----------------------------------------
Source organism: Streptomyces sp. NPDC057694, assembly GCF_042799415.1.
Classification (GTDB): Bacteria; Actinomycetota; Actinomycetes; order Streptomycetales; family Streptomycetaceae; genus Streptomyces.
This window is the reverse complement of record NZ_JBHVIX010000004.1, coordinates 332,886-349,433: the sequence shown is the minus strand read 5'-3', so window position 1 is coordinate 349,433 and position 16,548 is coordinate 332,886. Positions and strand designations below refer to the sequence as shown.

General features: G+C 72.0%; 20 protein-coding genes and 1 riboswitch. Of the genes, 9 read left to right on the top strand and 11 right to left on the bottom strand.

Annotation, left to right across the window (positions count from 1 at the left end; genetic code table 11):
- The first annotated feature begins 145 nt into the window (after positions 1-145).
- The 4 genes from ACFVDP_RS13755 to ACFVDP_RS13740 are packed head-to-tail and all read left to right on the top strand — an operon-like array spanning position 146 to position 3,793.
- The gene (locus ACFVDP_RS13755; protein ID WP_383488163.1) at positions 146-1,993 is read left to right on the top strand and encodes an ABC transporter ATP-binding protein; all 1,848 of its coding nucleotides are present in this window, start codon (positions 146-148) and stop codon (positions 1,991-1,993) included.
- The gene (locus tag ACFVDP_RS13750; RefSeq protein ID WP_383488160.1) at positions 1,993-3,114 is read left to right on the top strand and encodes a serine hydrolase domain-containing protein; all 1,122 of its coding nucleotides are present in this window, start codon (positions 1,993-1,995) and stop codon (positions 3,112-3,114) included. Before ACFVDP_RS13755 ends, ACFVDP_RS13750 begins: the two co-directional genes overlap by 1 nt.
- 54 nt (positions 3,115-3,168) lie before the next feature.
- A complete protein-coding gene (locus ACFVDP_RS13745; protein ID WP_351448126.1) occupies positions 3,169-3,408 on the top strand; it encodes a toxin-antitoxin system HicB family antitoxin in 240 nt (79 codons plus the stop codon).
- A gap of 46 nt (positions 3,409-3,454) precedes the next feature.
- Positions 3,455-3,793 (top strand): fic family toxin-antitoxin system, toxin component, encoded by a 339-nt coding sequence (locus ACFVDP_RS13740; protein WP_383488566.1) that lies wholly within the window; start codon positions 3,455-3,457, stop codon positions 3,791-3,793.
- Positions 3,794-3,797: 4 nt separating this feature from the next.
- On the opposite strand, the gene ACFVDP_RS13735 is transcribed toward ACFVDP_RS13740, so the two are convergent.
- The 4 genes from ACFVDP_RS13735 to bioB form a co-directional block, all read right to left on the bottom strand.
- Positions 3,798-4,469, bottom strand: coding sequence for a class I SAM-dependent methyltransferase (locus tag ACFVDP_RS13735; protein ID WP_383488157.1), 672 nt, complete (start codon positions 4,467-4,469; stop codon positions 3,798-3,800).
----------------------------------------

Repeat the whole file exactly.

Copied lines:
Source organism: Streptomyces sp. NPDC057694, assembly GCF_042799415.1.
Classification (GTDB): Bacteria; Actinomycetota; Actinomycetes; order Streptomycetales; family Streptomycetaceae; genus Streptomyces.
This window is the reverse complement of record NZ_JBHVIX010000004.1, coordinates 332,886-349,433: the sequence shown is the minus strand read 5'-3', so window position 1 is coordinate 349,433 and position 16,548 is coordinate 332,886. Positions and strand designations below refer to the sequence as shown.

General features: G+C 72.0%; 20 protein-coding genes and 1 riboswitch. Of the genes, 9 read left to right on the top strand and 11 right to left on the bottom strand.

Annotation, left to right across the window (positions count from 1 at the left end; genetic code table 11):
- The first annotated feature begins 145 nt into the window (after positions 1-145).
- The 4 genes from ACFVDP_RS13755 to ACFVDP_RS13740 are packed head-to-tail and all read left to right on the top strand — an operon-like array spanning position 146 to position 3,793.
- The gene (locus ACFVDP_RS13755; protein ID WP_383488163.1) at positions 146-1,993 is read left to right on the top strand and encodes an ABC transporter ATP-binding protein; all 1,848 of its coding nucleotides are present in this window, start codon (positions 146-148) and stop codon (positions 1,991-1,993) included.
- The gene (locus tag ACFVDP_RS13750; RefSeq protein ID WP_383488160.1) at positions 1,993-3,114 is read left to right on the top strand and encodes a serine hydrolase domain-containing protein; all 1,122 of its coding nucleotides are present in this window, start codon (positions 1,993-1,995) and stop codon (positions 3,112-3,114) included. Before ACFVDP_RS13755 ends, ACFVDP_RS13750 begins: the two co-directional genes overlap by 1 nt.
- 54 nt (positions 3,115-3,168) lie before the next feature.
- A complete protein-coding gene (locus ACFVDP_RS13745; protein ID WP_351448126.1) occupies positions 3,169-3,408 on the top strand; it encodes a toxin-antitoxin system HicB family antitoxin in 240 nt (79 codons plus the stop codon).
- A gap of 46 nt (positions 3,409-3,454) precedes the next feature.
- Positions 3,455-3,793 (top strand): fic family toxin-antitoxin system, toxin component, encoded by a 339-nt coding sequence (locus ACFVDP_RS13740; protein WP_383488566.1) that lies wholly within the window; start codon positions 3,455-3,457, stop codon positions 3,791-3,793.
- Positions 3,794-3,797: 4 nt separating this feature from the next.
- On the opposite strand, the gene ACFVDP_RS13735 is transcribed toward ACFVDP_RS13740, so the two are convergent.
- The 4 genes from ACFVDP_RS13735 to bioB form a co-directional block, all read right to left on the bottom strand.
- Positions 3,798-4,469, bottom strand: coding sequence for a class I SAM-dependent methyltransferase (locus tag ACFVDP_RS13735; protein ID WP_383488157.1), 672 nt, complete (start codon positions 4,467-4,469; stop codon positions 3,798-3,800).